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Everybody knows that in addition to being uncomfortable most of the time, high heels are also pretty bad for your body. If you've been unaware of the specifics, Live Science has just broken down all of the ways your favorite pair of Louboutins or what have you are slowly deteriorating your body, one painful problem at a time.
The list of maladies includes: shortened calf muscles, heel and ankle pain (duh), muscle fatigue and cramps due to tensing of the hip and spine, joint degeneration and knee osteoarthritis, and the dreaded ingrown toenail. Apparently, a study found high heels could shorten the muscle fibers in a woman's calf up to 13% after 20 to 50 years of wear, which then makes wearing flats and low-heeled shoes painful. (Now the claims from heel diehards that "flats are uncomfortable" sound less preposterous.) The article also includes a physicist-developed formula that calculates "the highest heels that a woman should wear, based on factors such as the cost of the shoes, the amount of experience the wearer has with heels, and the amount of alcohol consumed."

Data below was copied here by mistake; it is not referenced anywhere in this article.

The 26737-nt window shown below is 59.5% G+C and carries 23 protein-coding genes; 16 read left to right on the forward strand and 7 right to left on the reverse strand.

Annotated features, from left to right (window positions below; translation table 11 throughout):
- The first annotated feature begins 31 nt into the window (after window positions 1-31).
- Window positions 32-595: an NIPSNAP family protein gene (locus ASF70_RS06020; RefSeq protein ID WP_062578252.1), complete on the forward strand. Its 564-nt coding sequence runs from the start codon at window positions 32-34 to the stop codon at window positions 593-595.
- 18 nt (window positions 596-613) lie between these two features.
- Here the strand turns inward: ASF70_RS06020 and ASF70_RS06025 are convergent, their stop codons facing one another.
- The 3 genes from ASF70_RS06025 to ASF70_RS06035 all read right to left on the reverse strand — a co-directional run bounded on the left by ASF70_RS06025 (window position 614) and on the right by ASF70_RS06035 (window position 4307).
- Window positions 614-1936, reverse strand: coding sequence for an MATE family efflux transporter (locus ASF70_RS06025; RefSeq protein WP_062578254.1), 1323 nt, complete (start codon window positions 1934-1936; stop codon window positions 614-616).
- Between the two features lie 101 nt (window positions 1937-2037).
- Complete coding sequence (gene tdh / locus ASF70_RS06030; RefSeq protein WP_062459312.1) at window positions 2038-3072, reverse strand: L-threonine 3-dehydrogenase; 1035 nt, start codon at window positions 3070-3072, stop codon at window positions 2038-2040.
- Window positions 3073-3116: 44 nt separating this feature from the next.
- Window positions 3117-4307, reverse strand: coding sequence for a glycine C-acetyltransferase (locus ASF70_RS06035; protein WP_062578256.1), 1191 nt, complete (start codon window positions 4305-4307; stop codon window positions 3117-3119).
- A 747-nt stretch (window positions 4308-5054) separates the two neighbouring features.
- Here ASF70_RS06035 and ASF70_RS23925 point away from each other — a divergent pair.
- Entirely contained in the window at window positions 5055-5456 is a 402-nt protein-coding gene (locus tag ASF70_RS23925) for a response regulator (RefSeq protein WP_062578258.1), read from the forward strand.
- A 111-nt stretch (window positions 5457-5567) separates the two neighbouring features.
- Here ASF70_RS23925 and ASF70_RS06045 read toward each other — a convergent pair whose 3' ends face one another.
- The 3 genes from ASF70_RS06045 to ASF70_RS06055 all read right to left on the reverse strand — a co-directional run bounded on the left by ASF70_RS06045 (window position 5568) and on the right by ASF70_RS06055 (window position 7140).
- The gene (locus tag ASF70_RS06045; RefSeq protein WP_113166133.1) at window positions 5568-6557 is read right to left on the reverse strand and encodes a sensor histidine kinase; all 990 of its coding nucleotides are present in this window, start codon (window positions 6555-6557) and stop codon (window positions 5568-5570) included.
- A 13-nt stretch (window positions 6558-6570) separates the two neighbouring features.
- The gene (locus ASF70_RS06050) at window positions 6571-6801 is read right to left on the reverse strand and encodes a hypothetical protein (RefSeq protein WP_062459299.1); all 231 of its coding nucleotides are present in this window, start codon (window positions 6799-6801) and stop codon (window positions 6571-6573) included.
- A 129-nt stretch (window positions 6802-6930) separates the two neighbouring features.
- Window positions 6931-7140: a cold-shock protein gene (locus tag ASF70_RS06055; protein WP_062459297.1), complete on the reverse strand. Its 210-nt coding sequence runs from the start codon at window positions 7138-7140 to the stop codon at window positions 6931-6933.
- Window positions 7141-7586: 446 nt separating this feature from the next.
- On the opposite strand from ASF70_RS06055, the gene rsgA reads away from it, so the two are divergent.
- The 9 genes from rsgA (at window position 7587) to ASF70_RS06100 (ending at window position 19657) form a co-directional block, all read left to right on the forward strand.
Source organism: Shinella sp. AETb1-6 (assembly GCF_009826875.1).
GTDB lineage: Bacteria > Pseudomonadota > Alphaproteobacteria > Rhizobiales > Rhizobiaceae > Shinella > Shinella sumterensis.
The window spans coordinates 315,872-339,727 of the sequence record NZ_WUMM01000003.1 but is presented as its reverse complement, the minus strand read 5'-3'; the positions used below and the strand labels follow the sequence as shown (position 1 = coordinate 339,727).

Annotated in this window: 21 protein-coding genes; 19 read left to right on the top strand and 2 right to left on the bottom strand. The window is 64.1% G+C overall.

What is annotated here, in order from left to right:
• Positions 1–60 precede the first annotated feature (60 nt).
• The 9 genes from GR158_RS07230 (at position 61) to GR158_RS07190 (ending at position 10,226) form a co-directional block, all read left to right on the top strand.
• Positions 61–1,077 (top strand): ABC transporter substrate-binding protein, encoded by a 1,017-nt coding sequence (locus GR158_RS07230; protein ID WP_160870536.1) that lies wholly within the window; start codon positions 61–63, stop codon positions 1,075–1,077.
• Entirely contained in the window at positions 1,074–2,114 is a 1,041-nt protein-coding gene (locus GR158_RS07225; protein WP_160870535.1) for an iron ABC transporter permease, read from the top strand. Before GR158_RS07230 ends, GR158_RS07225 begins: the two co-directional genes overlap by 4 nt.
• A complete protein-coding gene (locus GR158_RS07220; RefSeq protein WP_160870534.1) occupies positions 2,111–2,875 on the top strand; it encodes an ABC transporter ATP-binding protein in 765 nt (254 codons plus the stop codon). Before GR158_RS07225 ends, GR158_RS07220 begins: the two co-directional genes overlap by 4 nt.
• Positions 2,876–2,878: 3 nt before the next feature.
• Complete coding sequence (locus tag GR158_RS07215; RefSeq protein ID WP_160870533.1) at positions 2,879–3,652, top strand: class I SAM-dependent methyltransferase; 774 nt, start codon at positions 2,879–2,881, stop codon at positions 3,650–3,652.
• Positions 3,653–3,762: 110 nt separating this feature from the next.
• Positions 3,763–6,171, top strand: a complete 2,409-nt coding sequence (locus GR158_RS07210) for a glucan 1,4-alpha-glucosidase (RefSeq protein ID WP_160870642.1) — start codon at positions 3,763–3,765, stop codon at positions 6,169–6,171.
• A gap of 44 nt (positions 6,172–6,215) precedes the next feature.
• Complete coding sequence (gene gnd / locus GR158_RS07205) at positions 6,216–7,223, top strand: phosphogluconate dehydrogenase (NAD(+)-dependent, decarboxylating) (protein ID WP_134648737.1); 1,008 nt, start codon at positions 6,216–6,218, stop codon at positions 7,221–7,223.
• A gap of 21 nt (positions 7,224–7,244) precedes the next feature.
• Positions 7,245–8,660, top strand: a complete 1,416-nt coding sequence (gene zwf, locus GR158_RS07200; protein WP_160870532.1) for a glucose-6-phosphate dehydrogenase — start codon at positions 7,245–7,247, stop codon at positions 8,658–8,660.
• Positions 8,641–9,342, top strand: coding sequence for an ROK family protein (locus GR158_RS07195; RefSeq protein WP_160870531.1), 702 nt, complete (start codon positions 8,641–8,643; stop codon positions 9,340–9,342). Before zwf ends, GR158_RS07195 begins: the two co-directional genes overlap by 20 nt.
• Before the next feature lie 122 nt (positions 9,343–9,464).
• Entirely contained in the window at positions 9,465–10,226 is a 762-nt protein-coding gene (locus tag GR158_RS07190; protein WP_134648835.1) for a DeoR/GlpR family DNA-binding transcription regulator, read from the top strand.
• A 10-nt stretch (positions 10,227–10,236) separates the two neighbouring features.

According to said science, "Carrie Bradshaw of 'Sex and the City' could wear 5-inch (12.5 cm) heels when sober, but only 0.8-inch (2 cm) heels after consuming 6 units of alcohol." The math, here, appears a little unclear, as for most of us it's definitely the other way around.
· How High Heels Hurt [Live Science]